eating out

I was in charge of feeding us last night, but I had given literally zero seconds to thinking about what to make for dinner so I defaulted to stopping at Stalzy’s Deli for hot sandwiches, which has never been disappointing before and wasn’t last night. B ordered a slab of fried walleye on a hoagie bun, and I had a Ruben, and we were both so hungry that we ate every bite rather than save half for later, our usual modus operandi.

That was the second night in a row this week that we ate out. Wednesday was the first. After a long and especially busy day at work, B didn’t want to make dinner, she wanted to relax and have someone make dinner for her. I didn’t see how I would have a leg to stand on if I were to argue against her, so I didn’t. Take that back; I argued just a bit. She suggested Alchemy, but I’d been thinking about how long it had been since we visited Grandpa’s, a pizzeria on Willy Street, so I suggested that, and she went along without a moment’s regret.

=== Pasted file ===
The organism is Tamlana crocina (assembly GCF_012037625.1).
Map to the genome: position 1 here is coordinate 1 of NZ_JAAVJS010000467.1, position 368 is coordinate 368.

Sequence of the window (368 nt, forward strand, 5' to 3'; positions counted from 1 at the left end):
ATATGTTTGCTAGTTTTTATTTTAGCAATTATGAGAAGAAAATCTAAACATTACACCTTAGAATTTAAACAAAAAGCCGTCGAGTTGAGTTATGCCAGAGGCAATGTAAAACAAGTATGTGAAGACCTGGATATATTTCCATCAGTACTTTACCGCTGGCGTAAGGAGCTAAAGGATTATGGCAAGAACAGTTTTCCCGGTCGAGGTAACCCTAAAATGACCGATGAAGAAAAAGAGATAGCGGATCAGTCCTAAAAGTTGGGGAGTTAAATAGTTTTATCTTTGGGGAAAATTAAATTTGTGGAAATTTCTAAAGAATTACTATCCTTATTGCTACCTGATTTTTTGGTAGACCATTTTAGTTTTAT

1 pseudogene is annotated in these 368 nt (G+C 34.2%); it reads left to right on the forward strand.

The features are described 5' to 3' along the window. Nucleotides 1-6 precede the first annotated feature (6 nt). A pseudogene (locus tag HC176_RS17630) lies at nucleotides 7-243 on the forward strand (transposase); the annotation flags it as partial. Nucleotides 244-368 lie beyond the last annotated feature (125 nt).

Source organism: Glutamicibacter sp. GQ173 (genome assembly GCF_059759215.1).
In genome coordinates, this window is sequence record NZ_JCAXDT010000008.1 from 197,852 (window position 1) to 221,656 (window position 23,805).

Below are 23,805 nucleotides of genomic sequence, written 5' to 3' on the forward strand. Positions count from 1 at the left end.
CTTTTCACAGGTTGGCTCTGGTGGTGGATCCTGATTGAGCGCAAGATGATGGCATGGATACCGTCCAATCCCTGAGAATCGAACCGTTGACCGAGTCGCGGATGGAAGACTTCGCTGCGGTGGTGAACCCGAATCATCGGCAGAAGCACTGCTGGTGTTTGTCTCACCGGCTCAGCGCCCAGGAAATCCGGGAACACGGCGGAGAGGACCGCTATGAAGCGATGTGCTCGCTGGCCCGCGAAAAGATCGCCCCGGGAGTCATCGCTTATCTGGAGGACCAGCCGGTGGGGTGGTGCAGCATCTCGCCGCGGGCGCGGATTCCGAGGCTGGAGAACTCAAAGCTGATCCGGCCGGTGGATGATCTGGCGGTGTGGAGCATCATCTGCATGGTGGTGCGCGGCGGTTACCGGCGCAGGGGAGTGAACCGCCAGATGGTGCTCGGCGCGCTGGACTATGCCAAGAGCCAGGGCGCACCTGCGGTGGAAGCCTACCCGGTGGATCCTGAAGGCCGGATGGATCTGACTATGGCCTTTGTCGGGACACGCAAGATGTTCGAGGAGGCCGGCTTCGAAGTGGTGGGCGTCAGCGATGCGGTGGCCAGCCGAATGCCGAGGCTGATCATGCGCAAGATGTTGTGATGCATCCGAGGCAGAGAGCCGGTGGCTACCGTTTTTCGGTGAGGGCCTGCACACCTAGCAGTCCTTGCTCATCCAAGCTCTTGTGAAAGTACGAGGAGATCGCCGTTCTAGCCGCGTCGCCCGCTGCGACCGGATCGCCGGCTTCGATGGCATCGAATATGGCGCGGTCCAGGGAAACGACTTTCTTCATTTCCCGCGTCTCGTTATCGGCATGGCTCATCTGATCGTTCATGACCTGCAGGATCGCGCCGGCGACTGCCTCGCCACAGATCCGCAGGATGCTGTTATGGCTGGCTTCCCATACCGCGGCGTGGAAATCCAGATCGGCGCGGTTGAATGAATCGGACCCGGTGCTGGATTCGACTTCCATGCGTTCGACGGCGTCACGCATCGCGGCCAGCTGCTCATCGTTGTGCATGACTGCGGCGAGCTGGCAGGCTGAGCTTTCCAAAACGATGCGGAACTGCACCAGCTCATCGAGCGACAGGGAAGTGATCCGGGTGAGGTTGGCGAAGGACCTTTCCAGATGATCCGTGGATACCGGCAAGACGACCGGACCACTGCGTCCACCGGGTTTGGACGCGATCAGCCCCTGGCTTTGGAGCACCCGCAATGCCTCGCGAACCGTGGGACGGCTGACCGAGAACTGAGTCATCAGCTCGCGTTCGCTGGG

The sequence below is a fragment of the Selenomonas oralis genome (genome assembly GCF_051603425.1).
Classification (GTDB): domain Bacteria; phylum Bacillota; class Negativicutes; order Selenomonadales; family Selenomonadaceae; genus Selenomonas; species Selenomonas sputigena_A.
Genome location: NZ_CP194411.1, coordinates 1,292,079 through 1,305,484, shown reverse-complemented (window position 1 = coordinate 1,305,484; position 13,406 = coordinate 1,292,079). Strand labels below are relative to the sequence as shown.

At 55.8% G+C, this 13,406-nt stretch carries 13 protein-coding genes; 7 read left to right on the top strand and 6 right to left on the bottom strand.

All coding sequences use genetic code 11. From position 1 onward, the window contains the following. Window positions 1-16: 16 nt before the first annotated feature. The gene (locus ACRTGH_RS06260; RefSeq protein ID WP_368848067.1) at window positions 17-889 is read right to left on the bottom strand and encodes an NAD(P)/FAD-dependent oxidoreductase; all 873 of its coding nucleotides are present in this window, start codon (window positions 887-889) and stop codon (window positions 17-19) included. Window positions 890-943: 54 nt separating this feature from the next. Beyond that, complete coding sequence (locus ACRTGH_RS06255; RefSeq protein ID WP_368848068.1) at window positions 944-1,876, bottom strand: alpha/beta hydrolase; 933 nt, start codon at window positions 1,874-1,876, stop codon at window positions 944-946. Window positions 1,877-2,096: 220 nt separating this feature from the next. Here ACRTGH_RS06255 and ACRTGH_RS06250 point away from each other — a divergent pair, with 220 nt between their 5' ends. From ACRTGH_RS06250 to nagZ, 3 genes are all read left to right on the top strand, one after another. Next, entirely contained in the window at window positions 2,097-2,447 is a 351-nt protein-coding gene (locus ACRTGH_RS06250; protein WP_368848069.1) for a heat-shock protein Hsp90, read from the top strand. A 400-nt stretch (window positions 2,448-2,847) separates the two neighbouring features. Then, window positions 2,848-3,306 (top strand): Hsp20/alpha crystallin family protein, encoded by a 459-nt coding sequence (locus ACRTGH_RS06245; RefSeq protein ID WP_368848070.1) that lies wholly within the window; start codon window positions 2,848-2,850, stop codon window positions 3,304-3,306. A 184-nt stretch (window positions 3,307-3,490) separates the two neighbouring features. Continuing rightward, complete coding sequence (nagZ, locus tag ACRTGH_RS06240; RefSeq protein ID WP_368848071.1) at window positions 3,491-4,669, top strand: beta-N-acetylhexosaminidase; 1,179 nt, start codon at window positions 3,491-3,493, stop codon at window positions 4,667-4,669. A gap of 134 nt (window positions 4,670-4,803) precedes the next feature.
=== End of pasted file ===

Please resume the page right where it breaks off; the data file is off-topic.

The pizzeria’s in a building that used to be Grampa’s Gun Shop. It was right next door to what used to be a store that sold bibles and other Sunday-school tchotchkes. Both stores went out of business years ago; with a new coat of paint, the bible store became Jane’s Junk Shop. Gil Altschul and Marissa Johnson, the pair that have opened several crafty restaurants and bars in the area, bought the gun shop after it closed, gutted it and reopened it as a very cozy little pizzeria, naming it Grandpa’s as a nod to its previous life.

The front of the shop, where gunsmith Larry Gleasman used to sit and work on guns behind the big picture window when it was Grampa’s Gun Shop, was turned into a dining room with one long community table. We were seated there the first time we visited, but when we’ve gone back every time after, they’ve seated us in the dining room that was added to the back of the shop and faces the gardens. Paneled in dark wood with windows all around, the addition has the homey look and comfortable feel of an old-fashioned family room.